Tuesday afternoon, Alabama released its first depth chart of the season and it was revealed which newcomers have caught on to Saban's scheme quickly.
Veteran Dee Milliner had one cornerback spot locked up awhile ago, but the rest were up for grabs. Turns out, JUCO transfer Deion Belue, who has been working with the first team at practice as of late, earned the other starting job.
"He can be a home-run hitter any time," Milliner said of Belue. "When he catches a pick at practice, he can always run it back. When he did that the first couple times, I was like, ‘OK, he got lucky.' Then he made it a thing he does all the time.
"He's progressed very well. He got thrown into the fire with the plays and everything, but he progressively learned the plays and has been a great competitor out there on the field."
Belue came to Alabama last spring from Northeast Mississippi Community College in Tuscambia, Ala. Saban says enrolling early gave him extra time to understand and execute a complicated scheme.
"I think that was a huge advantage for him," Saban said. "He has no problem learning it. He's very instinctive."
Saban also thinks the fact that Belue is only playing one position, cornerback rather than the "star" or "money" positions, which are the nickel and dime packages, respectively, has helped him catch on quickly.
"I think where guys get into the complicated issues is, when they're young players and you try to team them corner and star, or safety and money," he said. "Now you're talking double the multiples, whatever those multiples are. I think some of our younger players this year are in a situation because we don't have a lot of depth in the secondary, where we're having to do that with some of them. I think that probably makes it a more difficult learning curve."
John Fulton will back up Milliner and Geno Smith will come in behind Belue. Fulton, a junior, has been in the system awhile and has impressed Saban this offseason. Smith is a true freshman, so him securing that fourth cornerback spot shows how fast he bought in.
"Geno competes all the time," Mililner said. "Just in the way he goes out there and goes about practice, he wants to get better. He's urging himself, he talks to himself, he comes to me when he needs help."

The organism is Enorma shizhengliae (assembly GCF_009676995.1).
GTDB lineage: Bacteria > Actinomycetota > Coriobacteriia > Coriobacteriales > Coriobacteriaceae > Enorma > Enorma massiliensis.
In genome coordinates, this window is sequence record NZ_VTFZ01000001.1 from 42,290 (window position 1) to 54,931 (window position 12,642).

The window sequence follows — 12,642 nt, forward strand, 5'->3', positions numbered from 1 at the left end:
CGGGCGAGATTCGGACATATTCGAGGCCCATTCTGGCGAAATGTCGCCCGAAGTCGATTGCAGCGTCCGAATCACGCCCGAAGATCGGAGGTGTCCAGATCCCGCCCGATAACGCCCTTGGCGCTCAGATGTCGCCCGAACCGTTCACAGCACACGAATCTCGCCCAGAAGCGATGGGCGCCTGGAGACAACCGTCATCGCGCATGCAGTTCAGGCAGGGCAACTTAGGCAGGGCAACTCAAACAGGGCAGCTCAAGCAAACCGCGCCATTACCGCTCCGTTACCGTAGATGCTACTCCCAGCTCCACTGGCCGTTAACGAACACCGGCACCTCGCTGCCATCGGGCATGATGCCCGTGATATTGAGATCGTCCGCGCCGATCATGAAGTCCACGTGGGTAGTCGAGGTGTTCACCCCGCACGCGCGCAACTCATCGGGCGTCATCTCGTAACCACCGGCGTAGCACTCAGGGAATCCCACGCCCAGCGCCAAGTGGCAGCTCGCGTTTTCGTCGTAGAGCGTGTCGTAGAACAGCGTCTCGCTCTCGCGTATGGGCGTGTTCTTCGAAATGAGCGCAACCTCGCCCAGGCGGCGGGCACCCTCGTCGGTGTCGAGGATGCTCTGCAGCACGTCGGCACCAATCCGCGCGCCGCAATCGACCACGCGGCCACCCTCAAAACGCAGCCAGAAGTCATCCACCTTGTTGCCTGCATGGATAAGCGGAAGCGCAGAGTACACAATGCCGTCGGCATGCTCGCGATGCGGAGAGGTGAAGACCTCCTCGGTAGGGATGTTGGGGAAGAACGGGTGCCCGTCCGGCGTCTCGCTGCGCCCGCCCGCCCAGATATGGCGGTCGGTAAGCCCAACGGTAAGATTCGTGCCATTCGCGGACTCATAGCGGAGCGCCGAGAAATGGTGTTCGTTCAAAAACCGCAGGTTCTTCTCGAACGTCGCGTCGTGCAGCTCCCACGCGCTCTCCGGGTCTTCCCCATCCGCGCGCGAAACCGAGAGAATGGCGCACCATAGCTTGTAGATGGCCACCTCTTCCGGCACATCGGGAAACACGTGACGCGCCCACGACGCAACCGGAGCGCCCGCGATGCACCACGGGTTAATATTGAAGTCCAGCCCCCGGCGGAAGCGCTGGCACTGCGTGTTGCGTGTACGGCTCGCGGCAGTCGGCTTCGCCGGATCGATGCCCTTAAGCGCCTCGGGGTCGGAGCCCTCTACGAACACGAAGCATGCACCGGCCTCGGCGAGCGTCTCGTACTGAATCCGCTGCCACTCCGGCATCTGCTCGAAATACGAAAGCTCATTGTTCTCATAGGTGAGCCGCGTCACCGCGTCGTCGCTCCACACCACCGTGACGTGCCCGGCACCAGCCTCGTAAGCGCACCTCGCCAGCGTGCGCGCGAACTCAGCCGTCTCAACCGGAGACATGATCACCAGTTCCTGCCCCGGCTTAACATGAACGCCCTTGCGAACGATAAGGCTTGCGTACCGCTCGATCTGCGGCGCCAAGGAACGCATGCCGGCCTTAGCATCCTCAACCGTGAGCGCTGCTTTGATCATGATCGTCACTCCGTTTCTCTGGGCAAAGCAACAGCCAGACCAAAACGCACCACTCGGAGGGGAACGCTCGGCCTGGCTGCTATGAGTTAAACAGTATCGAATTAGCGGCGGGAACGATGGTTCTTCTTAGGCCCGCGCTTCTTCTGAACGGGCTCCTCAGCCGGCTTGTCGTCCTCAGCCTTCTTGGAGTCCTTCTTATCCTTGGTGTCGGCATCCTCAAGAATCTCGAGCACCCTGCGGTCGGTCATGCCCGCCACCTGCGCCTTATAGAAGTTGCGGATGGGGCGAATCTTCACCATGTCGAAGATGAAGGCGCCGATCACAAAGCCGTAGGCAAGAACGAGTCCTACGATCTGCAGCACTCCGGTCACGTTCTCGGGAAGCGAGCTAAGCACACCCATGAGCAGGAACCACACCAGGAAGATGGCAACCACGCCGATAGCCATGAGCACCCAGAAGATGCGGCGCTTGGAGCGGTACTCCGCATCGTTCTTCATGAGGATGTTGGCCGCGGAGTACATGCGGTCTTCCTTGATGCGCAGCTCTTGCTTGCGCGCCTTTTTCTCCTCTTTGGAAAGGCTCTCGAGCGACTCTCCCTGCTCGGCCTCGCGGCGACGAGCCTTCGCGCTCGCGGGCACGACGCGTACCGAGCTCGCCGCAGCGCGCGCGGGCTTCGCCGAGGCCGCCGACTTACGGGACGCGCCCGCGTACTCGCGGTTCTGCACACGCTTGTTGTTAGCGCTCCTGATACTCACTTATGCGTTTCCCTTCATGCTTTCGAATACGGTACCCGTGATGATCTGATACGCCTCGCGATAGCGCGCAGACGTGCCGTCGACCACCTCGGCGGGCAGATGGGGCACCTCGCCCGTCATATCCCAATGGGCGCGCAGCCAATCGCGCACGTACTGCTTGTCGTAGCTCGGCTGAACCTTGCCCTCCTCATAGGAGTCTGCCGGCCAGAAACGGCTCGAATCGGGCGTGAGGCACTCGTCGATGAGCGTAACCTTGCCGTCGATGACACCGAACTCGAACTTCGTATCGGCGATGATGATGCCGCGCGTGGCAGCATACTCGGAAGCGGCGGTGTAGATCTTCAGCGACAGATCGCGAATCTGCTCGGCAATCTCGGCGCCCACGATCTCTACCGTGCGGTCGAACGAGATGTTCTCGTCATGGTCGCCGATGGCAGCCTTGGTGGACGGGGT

Smith is an example of a player learning both corner and star. The fact that Saban trusts him enough to put him on the two-deep depth chart for the first game in his first year speaks volumes.
The safeties have a smidge more depth as far as experience goes. Senior Robert Lester, or as his teammates like to call him, "The General," is the leader of the secondary much like Mark Barron was last year.
"He tells everybody what they need to do and how they need to do it," linebacker Nico Johnson said. "He's holding everybody back there to a standard because he feels the DBs aren't getting the respect that they want. So they're going to go out there and earn the respect. He's holding everybody accountable."
Lester, who's entering his fifth year, has paid close attention to the defensive leaders that came before him and observed their leadership styles. He's taken notes and developed his own way.
"There's all different types of leadership," he said. "Dont'a Hightower, he was more of the aggressive type that demanded out of you and I've seen that that worked. I've seen that Mark Barron was the quiet type that led by example and worked. Rashad Johnson was more of a support type guy and that works. There's all types of ways to lead guys and just watching all these guys gives me so much experience and leadership to be able to know how to approach a certain guy if the aggressive style doesn't work, or if he needs to be comforted, I know how."
Despite his nickname, Lester, who said his leadership style is more of a "support type," wouldn't necessarily call this his secondary.
"We all work together," he said. "I'm just doing my role, which is, by me being the most experienced, if there's something I see by being here so long, it's my job to get it right."
"I think [the secondary] can be very good but I also think that their experience or lack of, the impact that that has on their ability to play will certainly determine how well we play," Saban said.
With some new faces back there, and a test coming up this weekend facing dual-threat quarterback Denard Robinson, which defensive backs will open our eyes?
"I guess we're going to have to wait until Saturday to find out," Lester said. "I can't wait to see what the guys are capable of and what they can bring to the table."
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